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Cristina Peña-Ortiz, David Barriopedro, and Ricardo García-Herrera

1. Introduction European average temperatures have risen over the last century, with a faster rate over the last decades that ranges between 0.2° and 0.5°C decade −1 for the period 1981–2012 ( Hartmann et al. 2013 ). The annual cycle of the surface temperature over Europe has also experienced changes over the last decades, including a shift toward earlier seasons and larger annual peak-to-peak amplitudes, the latter being opposite to overall trends over land (e.g., Stine et al. 2009 ). Many

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C. J. Bell, L. J. Gray, A. J. Charlton-Perez, M. M. Joshi, and A. A. Scaife

in composite studies of long datasets ( Mann et al. 2000 ; Brönnimann et al. 2007 ), appearing as a projection onto a negative phase of the North Atlantic Oscillation (NAO). The signal is manifest as a zonally orientated dipole over Europe with anomalously high MSLP over northern Europe, and low MSLP over southern Europe and the Mediterranean ( van Loon and Madden 1981 ; Fraedrich et al. 1992 ; Gouirand and Moron 2003 ). In general, the NH extratropical winter response takes on a structure

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Olga Zolina, Clemens Simmer, Konstantin Belyaev, Sergey K. Gulev, and Peter Koltermann

1. Introduction Rising intensities of mean and heavy precipitation over Europe during the last decades have been documented in many studies ( Klein Tank and Können 2003 ; Zolina et al. 2005 , 2009 ; Groisman et al. 2005 ; Moberg et al. 2006 ; Alexander et al. 2006 ). More detailed studies also confirm these tendencies for certain regions of Europe ( Frei and Schär 2001 ; Schmidli and Frei 2005 ; Brunetti et al. 2006 ; Zolina et al. 2008 ; Łupikasza et al. 2011 ; Villarini et al. 2011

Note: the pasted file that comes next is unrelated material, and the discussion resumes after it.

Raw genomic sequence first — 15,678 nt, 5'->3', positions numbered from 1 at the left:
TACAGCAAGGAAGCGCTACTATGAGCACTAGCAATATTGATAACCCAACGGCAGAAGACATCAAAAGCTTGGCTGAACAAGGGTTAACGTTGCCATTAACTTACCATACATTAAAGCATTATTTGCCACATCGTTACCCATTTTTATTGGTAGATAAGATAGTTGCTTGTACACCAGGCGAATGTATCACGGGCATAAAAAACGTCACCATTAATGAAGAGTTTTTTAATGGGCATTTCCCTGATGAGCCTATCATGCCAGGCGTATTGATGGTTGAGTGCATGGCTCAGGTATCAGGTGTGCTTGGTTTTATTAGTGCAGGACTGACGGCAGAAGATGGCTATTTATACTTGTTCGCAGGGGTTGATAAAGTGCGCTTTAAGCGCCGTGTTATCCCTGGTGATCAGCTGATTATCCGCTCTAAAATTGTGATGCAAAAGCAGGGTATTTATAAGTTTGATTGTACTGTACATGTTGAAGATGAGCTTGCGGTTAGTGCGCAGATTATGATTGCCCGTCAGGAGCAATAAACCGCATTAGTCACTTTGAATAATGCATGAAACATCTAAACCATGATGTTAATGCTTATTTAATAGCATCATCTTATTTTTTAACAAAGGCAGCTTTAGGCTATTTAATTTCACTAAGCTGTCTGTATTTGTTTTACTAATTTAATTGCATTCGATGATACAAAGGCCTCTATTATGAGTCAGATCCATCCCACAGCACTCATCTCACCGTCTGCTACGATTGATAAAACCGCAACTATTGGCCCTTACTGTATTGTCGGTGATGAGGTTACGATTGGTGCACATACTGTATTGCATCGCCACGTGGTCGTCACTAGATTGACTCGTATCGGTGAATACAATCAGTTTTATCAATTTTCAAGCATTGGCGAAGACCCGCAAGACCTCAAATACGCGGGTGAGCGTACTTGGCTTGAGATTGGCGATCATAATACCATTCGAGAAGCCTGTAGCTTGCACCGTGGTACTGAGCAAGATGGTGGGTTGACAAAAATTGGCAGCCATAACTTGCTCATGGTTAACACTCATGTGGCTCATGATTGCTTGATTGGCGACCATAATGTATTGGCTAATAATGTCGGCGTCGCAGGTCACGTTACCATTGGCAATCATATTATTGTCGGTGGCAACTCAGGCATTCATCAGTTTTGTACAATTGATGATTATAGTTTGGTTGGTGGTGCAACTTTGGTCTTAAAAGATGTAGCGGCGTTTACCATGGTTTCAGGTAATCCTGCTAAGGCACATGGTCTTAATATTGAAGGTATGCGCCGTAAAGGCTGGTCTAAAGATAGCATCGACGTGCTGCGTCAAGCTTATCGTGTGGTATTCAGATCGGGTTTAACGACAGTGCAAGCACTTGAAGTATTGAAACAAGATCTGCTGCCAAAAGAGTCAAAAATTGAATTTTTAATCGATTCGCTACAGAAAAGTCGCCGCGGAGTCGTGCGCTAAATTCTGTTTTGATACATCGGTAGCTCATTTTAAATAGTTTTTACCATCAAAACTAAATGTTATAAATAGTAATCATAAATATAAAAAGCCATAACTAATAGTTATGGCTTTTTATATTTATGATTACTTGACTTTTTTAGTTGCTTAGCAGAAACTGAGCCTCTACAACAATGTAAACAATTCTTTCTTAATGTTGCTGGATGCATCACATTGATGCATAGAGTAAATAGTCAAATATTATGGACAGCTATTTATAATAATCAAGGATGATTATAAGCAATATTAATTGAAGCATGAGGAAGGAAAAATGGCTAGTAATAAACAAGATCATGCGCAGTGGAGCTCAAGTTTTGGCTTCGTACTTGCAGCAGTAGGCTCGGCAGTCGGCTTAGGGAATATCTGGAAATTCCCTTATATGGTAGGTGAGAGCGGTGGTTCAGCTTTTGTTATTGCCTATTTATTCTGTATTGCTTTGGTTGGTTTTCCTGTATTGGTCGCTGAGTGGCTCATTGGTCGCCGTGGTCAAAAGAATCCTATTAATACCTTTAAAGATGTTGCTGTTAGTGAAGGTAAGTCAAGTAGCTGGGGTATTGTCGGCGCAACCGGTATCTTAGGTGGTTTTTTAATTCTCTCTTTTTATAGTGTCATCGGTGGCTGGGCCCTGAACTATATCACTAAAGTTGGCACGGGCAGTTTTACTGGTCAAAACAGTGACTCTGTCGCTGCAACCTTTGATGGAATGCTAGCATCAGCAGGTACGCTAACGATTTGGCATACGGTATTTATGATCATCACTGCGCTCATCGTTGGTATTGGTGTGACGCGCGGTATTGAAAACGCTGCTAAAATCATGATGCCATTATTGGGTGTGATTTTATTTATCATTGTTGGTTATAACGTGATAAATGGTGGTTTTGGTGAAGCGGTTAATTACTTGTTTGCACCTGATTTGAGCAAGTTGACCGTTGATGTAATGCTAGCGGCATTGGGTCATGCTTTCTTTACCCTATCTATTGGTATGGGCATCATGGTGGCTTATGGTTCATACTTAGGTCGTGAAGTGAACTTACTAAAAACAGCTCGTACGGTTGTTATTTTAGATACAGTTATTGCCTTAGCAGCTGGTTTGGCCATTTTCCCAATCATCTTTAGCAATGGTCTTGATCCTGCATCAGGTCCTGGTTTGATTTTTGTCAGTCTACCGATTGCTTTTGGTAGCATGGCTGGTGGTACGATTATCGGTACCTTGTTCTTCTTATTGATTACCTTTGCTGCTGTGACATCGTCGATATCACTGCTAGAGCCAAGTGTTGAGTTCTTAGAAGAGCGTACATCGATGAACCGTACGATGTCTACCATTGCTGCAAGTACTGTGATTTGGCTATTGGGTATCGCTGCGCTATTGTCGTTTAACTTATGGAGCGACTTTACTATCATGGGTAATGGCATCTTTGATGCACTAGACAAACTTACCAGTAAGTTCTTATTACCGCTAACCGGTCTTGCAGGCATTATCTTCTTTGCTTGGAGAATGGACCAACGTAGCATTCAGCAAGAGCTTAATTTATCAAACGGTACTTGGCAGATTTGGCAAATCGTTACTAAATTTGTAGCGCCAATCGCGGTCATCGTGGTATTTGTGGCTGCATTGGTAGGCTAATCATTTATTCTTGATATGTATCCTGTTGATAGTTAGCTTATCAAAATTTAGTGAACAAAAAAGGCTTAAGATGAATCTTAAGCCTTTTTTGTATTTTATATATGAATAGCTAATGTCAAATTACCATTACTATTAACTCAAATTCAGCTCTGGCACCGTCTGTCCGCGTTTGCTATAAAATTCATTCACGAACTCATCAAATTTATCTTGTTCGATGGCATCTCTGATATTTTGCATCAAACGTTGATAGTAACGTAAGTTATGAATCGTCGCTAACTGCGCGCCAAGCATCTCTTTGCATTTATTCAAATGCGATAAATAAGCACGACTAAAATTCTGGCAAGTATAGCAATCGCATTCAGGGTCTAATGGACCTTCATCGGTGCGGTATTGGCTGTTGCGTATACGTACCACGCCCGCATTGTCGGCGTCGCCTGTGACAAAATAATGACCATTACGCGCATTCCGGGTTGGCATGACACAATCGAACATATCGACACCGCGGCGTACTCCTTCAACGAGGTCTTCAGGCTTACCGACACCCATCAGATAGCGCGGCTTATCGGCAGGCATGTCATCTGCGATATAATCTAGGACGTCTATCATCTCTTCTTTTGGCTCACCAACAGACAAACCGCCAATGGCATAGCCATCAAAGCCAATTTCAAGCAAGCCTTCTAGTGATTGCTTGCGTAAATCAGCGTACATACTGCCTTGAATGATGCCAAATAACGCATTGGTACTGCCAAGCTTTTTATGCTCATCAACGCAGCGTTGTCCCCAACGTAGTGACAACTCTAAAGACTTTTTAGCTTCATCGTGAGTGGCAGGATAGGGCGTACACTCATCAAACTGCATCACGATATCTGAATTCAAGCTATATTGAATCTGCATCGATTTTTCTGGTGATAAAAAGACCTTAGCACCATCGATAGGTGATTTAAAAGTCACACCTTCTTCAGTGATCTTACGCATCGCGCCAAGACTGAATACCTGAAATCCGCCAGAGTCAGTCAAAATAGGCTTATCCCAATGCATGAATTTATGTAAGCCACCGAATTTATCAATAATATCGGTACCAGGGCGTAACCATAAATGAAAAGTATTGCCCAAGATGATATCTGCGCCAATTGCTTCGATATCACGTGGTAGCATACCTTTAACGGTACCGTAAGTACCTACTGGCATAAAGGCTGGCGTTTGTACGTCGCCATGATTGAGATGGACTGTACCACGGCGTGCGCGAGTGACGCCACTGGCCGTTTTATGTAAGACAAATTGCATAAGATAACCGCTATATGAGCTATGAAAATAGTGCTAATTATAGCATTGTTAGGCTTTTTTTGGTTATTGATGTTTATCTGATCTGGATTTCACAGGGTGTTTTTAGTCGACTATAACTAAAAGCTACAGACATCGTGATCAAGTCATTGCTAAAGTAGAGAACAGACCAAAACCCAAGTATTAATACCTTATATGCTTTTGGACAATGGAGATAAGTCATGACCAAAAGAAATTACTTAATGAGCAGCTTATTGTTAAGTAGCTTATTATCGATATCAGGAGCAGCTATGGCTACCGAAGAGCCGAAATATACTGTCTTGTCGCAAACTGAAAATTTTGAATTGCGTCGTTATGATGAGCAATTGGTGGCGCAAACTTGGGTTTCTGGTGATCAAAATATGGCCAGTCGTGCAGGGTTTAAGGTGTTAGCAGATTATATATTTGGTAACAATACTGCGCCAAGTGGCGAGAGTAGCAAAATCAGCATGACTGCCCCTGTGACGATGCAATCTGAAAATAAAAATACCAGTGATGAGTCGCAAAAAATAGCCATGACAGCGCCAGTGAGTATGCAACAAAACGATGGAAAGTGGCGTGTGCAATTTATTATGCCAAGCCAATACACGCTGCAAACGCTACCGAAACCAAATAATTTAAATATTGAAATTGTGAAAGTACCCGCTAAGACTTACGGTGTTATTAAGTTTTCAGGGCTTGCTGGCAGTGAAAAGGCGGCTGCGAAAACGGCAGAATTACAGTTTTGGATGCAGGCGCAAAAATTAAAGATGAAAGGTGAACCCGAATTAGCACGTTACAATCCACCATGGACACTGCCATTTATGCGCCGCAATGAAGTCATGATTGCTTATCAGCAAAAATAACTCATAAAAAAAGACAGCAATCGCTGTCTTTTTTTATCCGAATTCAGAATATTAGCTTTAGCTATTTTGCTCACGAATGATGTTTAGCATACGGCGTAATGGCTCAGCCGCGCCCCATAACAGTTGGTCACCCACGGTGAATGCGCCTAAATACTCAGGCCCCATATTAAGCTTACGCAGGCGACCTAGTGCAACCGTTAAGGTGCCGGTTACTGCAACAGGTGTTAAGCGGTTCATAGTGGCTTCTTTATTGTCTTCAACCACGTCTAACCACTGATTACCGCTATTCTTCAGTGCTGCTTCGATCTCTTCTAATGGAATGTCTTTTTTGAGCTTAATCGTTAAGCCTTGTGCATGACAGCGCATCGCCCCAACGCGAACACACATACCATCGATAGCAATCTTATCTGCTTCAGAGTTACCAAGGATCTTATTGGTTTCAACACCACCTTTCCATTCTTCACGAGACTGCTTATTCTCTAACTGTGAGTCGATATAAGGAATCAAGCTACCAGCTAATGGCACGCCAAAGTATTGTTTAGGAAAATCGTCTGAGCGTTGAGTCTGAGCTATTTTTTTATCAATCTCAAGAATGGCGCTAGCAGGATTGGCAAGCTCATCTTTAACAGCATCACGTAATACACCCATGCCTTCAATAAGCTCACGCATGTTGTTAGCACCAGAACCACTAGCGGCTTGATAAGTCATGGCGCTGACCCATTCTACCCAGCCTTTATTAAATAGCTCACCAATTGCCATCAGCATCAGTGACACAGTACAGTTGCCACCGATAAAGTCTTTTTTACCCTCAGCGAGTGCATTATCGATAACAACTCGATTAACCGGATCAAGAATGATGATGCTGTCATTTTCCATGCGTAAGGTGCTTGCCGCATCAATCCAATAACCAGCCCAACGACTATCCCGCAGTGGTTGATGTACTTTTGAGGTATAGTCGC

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David P. Rowell

1. Introduction A well-known feature of future climate change scenarios is drier midlatitude continental summers, particularly over Europe, the United States, and parts of southern Canada (e.g., Manabe and Wetherald 1987 ; Gregory et al. 1997 ; Wetherald and Manabe 1999 ; Rowell and Jones 2006 , hereafter RJ06 ; Christensen et al. 2007 ). This drying, along with accompanying heat waves, is expected to have notable impacts on society and ecosystems, affecting, for example, water resources

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Ronald van Haren, Reindert J. Haarsma, Geert Jan Van Oldenborgh, and Wilco Hazeleger

1. Introduction General circulation models (GCMs) attempt to simulate Earth’s climate. Often these models are used to isolate the drivers of climate change in response to natural and/or anthropogenic forcings. While some features are well represented in GCMs (e.g., global temperature), other aspects remain uncertain ( Flato et al. 2014 ). One of these aspects is (regional) precipitation in Europe ( van Haren et al. 2013a , b ). A correct representation of precipitation in climate models is